Penumbras is the second in the Middle Grade Magic series by Braden Bell. The previous title, The Kindling, introduced us to three middle school friendPenumbras is the second in the Middle Grade Magic series by Braden Bell. The previous title, The Kindling, introduced us to three middle school friends, Connor, Lexa, and Melanie, whose beginning magical powers attracted the attention of dark forces placing them in danger.
Sounds like a novel that would capture the attention and imagination of a junior high student with plenty of action to keep them enthralled, doesn't it. Why would I recommend that you read this with your youngster?
Bell's work has many layers. Below the entertaining story line is an undercurrent of complex emotions and relationships, giving adults who have forgotten those difficult years great insight into the tween and early teen years.
The situations include friendship becoming romance, which open the door for important discussions regarding dating behavior.
Some of the characters have worries they don't express to others, allowing you a chance to pry some concerns loose from your own kid.
Reading together is a great bonding activity, and this title can be enjoyed by adolescents and adults.
You don't have to worry about the content, language, or situations.
The danger posed by the Darkhands gives you an opportunity to review important safety precautions with your family.
A discussion of good and bad secrets will occur when you read the major plot twist in this volume.
Connor's memories of the Shadowbox allow the readers to discover that few people are entirely good or completely evil, a difficult lesson even for adults.
The emphasis is on communication and relying on trusted adults, which can help reinforce faith in parents.
This is true literature with the impact of "The Kite Runner" without the horrific details. I enjoyed this book so much I suggested it to the 9th gradeThis is true literature with the impact of "The Kite Runner" without the horrific details. I enjoyed this book so much I suggested it to the 9th grade English teachers at my school....they thanked me. Do yourself a favor and get your copy now. ...more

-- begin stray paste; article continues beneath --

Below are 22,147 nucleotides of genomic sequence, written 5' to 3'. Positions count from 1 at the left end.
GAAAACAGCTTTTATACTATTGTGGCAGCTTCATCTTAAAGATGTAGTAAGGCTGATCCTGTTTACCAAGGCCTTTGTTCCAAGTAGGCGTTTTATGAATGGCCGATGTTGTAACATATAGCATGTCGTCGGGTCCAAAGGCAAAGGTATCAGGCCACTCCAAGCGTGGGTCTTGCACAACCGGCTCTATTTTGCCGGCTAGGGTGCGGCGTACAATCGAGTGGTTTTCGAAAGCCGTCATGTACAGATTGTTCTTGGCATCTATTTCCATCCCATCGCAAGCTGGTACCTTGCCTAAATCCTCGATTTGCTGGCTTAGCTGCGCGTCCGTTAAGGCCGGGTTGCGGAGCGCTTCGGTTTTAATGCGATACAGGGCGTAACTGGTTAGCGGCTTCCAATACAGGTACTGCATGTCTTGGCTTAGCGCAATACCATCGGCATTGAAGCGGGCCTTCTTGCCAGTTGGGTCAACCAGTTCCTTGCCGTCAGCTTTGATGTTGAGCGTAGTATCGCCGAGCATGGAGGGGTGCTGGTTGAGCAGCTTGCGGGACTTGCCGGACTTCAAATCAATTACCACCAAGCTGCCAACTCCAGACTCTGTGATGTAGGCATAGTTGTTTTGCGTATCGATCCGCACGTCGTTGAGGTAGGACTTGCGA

Oh, the excitement of that first job. I worked in a Mexican restaurant. I was thrilled to enter through the "Employees Only" door. My mother made a coOh, the excitement of that first job. I worked in a Mexican restaurant. I was thrilled to enter through the "Employees Only" door. My mother made a copy of my first paycheck and framed it. What I didn't realize was that I also needed to begin planning for my retirement.
People who wait until middle age or later to plan for the future may not be able to retire. They face the unappealing prospect of dying at their desks rather than doing what they wish in that beach house. Why do we put it off?
I believe the first reason is fear. We fear thinking about our "golden years". We worry our future will be stolen by greedy corporate executives, thanks to those at Enron. Worst of all, we have no clue where to start.
John Hauserman, the chief executive officer of Retirement Journey, LLC, has written a book to guide you through this daunting process. I was interested to read this book because I don’t have a lot of experience with financial planning and am considering my retirement options.
Retirement has changed in recent years. I remember my grandfather retiring at age 65, getting his pension, and spending his time travelling, working in his garden, and building furniture. He had no financial worries. My mother took a lump sum payment when she retired, and how scrimps and lives very simply. I participate in the Texas Teacher Retirement System. Because my pension is in the hands of politicians, I'm assuming it will be bankrupt before I retire.
Few people can now spend their adult life working for a single company and counting on a consistent pension. Many have no clue where to begin retirement planning, and their inattention to this important life event may mean that they have to work for the rest of their lives.
Hauserman teaches you how to set goals, and compute how much money you will need to save. He also details what information you need to gather before beginning to plan. Readers will discover how much investment risk they can tolerate and how to select a professional they can trust.
This book is written in layman’s terms and is easy to read and understand. If you were as confused as I was about financial planning, I can highly recommend this guide. I was especially interested in the sections on risk assessment and was very unsure about how to choose a professional to help with my retirement planning.
Take some time to plan for your future so that beach vacation you're planning doesn't change into a job as a greeter in Walmart. ...more